## Saturday, May 16, 2015

### [S1_20150510AESFRN] Figuring out Different Significant Figures

Question

 Vishal estimated a number as 2000 when he rounded the number to 1, 2 or 3 significant figures. Ethan was shocked by Vishal's answer and he asked Vishal what is the smallest and largest possible number such that the estimated number is 2000.  Can you help Vishal answer Ethan?

Introduction
This is taken from ShingLee’s Secondary 1 Mathematics (7th edition) textbook.  It is a good question to test if students really understand the meaning of significant figures!  If you have not done so, please read my article Significant Figures Made Easy.
To round certain number to  n  significant figures:-
 Step 1:  Identify the first non-zero digit from the left. Step 2:  From this digit, start highlighting  n  significant figures. Step 3:  Look at the digit just after the last highlighted digit.  Round up if              this is 5 and above, otherwise do nothing. Always remember to include the place-holder ‘0’s.

Solution
This question requires one to think backwards.  You are given the number  2000.  If it is correct to  1  significant figures, then what are the possible numbers that round to it?  If it is correct to  2  significant figures, then what possible numbers round to it?  If it is correct to  3  significant figures, what are the possible numbers round to that?  The question is not specific about what sort of “number” they meant, so I shall assume that they refer to real numbers.

Technical Remark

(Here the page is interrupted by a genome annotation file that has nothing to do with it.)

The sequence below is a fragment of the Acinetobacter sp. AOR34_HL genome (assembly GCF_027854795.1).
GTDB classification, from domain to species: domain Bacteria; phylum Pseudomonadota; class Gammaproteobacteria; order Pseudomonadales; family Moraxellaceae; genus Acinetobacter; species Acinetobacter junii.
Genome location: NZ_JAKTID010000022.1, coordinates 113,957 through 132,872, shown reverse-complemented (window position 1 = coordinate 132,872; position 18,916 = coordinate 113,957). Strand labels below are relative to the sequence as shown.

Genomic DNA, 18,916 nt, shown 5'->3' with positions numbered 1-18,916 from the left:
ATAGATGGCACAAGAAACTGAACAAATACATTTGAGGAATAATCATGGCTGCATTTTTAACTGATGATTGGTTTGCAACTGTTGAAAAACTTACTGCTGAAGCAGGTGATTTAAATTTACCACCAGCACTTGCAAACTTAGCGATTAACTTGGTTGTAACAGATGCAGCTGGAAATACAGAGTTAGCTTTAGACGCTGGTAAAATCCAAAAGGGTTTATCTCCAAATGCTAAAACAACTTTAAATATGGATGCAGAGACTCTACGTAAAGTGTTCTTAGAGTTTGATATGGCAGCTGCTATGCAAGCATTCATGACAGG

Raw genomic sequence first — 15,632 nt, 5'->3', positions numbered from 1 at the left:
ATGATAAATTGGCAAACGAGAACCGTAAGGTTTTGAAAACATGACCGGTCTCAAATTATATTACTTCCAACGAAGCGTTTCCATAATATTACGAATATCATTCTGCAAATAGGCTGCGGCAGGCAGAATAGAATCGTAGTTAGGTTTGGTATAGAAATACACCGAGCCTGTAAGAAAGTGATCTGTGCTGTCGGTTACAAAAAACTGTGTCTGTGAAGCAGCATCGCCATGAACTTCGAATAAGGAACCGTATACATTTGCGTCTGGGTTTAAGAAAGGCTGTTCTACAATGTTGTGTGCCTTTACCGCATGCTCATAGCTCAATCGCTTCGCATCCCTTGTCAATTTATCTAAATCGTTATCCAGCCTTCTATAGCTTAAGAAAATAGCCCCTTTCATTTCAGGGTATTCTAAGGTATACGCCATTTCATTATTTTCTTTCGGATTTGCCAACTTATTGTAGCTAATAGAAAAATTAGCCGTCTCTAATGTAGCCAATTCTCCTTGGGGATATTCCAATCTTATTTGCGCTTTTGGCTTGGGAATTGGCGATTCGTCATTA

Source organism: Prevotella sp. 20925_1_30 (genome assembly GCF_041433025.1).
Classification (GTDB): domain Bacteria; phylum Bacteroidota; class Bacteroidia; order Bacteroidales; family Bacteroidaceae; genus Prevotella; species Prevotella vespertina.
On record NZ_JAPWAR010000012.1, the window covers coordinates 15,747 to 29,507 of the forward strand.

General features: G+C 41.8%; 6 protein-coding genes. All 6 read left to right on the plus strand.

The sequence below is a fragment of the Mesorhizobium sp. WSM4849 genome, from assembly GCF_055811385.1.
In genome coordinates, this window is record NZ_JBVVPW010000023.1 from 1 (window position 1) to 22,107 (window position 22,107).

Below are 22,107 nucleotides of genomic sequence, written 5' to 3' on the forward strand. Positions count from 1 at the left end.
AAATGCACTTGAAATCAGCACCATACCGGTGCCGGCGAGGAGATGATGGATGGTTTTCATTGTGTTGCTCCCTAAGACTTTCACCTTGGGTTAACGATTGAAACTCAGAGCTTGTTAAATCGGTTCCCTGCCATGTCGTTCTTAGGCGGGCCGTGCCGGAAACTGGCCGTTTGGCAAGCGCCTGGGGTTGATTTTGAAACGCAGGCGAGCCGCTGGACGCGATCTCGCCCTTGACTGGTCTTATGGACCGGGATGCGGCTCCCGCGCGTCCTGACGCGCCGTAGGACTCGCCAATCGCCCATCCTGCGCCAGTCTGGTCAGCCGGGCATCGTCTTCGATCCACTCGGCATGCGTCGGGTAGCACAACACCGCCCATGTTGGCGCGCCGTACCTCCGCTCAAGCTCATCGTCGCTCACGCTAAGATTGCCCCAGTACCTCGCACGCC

In case you are wondering, for example,  why in the answer for  2  significant figures i.e. the interval
1 950 < x < 2 050, the  x cannot be made equal 2 050, this is because it would be rounded to  2 100.  A number like  2 049.9999999  (seven ‘9’s after the decimal point)  will be rounded down to  2 000.  Even if there were one trillion ‘9’s after the decimal point, as long as the number of decimals terminates (i.e. is finite), it will still be rounded down to  2 000.
Once a number touches  2 050  exactly, it will be rounded up to  2 100  for  2  significant figures.  So technically, there is no largest number, because you can keep on adding more and more  9’s  behind as long as it is a finite number.  But you cannot add an infinite number of  9’s  because that would touch  2 050.
2 050  is not the largest number, as it is not among the possible numbers, but  1 950  is the lowest number, because it is among all the possible numbers.   Because there is actually no largest number, I used the word “largest” in quotation marks.  [ Optional: The interested reader may want to check up infimum  and supremum ]  These are some very fine details that the textbook authors and editors forgot.  Even if the editor has a PhD, the PhD could be in “mathematics education” but not “mathematics”, and may have forgotten the rigours of the real numbers system.  The answers given at the back of the book are not only wrong, one pair of answers was missing.  This caused some confusion among parents and students.  I suspect they employed a non-professional part-timer to do up the answers in order to save costs.

Suitable Levels
* Lower Secondary Mathematics (usually secondary 1 ~ equivalent to about grade 7)
* other syllabuses that involve estimation and approximation